As to the bad SWAT no-knock raids, if you only know of one per year, then you are not paying attention, or are too busy to notice them on the news.

    I've got several friends that happen to be deputies. Hunting and fishing buddies, they are. But there are a few on the payroll that I have no use for whatsoever, and they earned that lack of respect by word and deed. A couple of friends on the TBI (Tn bureau of investigation), too. Former sheriff asked me to help with a hazmat class for cleaning up meth houses. I did the dressout procedure training part. Same dressout procedure as nuclear, really. The TBI guys were there, and after introductions, we hit it off. They're good people.

    I see it as all boiling down to mutual respect. You get what you give. If none is given on one side, none will be returned from the other side. To demand it from another due to a supposed superior position is the epitome of arrogance.
      I refuse to answer that question on the grounds that I don't know the answer”
    ― Douglas Adams
  • CaliFFLCaliFFL Senior Member Posts: 5,486 Senior Member
    Ok Sam,

    Since you only tend to focus on your own self-centered existence and do not concern yourself with the other people who are victims of police abuse, I'll post a link of EVERY situation I was referring to. These are not isolated events.

    Just because something doesn't happen to YOU doesn't mean it doesn't happen.

    Drug raid because of eletric bill:
    http://www.nctimes.com/news/local/article_ea2047e8-59e1-551e-b173-ce89ffad4d90.html

    685,724 in 2011 NYC warrantless searches:
    http://articles.nydailynews.com/2012-04-11/news/31320412_1_stop-and-frisk-attorney-general-eric-schneiderman-nypd-program

    No knock wrong address
    http://boston.cbslocal.com/2012/01/31/fbi-uses-chainsaw-in-raid-on-wrong-fitchburg-apartment/

    Parents wrongly accused of child abuse (It's a rib, not an arm)
    http://www.rd.com/true-stories/survival/parents-wrongly-accused-of-child-abuse/


    Public photography:
    http://www.washingtonpost.com/wp-dyn/content/article/2010/07/25/AR2010072502795.html

    Eye Contact
    http://www.youtube.com/watch?v=838idJBQGlE
    When our governing officials dismiss due process as mere semantics, when they exercise powers they don’t have and ignore duties they actually bear, and when we let them get away with it, we have ceased to be our own rulers.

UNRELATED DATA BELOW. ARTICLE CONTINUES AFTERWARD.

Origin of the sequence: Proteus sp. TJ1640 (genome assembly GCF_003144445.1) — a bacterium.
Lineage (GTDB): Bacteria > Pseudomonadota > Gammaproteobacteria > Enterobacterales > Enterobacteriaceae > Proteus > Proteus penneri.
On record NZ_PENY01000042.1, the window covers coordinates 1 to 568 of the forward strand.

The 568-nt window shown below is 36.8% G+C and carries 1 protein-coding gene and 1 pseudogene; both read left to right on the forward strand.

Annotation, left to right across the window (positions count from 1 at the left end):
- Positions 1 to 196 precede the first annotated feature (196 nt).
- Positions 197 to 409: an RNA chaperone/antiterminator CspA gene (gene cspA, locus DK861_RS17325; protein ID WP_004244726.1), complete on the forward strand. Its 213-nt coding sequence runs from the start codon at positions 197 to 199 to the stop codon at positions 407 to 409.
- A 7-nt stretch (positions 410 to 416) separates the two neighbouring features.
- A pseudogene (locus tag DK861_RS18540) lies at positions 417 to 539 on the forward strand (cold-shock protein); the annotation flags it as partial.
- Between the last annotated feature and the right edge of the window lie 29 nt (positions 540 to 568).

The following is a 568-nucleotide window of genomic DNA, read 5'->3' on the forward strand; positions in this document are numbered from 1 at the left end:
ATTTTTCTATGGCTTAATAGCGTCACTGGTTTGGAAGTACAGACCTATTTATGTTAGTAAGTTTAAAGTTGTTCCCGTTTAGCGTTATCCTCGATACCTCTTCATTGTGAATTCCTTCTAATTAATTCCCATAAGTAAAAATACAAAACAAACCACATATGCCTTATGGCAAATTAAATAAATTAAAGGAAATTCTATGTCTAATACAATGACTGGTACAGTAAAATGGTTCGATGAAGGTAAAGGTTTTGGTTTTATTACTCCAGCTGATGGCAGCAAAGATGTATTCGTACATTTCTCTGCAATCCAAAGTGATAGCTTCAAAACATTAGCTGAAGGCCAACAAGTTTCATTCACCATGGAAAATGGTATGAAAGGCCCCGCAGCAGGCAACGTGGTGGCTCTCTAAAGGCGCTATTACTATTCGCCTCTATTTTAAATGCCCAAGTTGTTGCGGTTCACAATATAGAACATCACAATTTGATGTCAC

Adam J. McCleod


  • BigslugBigslug Senior Member Posts: 8,267 Senior Member
    Well, this seems like a lot of semantic political correctness to me, which, as a friend describes it: Political correctness is trying to pick up a turd from the clean end.

    Much like the military, LEO's are entrusted with special status that allows them to do the things their job requires. For the military, this means carrying and deploying explosives, artillery, and machineguns, as well as "touring" foreign countries and killing their troops. For LEO's, this can include pursuing, detaining, coercing, and using various forms of force - including lethal. These conveyed powers - which "civilians" don't have - give both categories some justification for having designator that distinguishes them from the masses. If calling the masses "civilians" is the easiest way to do it, I have no problem.

    I get far more annoyed by the group with the attitude of "I was in the military, so my poop doesn't stink, and anyone who wasn't in the military shouldn't have full rights or be able to even vote" crowd. Seriously, dude? Thanks for your service, but there's plenty of your fellow "heroic vets" who signed up because they couldn't hack high school or college, or had it presented to them as an option to stay out of jail. Therefore, the mere fact that YOU once wore green doesn't give ME any reason to be impressed by the fact. If the military WAS in fact your Plan A, then we can have a meaningful conversation on the topic. If, OTOH, your attitude stems from the fact you are compensating for having turned wrenches on trucks for 25% of what the guy at Pep Boys does it for, kindly shut up.
    WWJMBD?

    "Nothing is safe from stupid." - Zee
  • pbearperrypbearperry Member Posts: 91 Member
    over a million cops today did not abuse anyone or step on their God given rights today.I guess it's more fun to home into the 2 cops that did.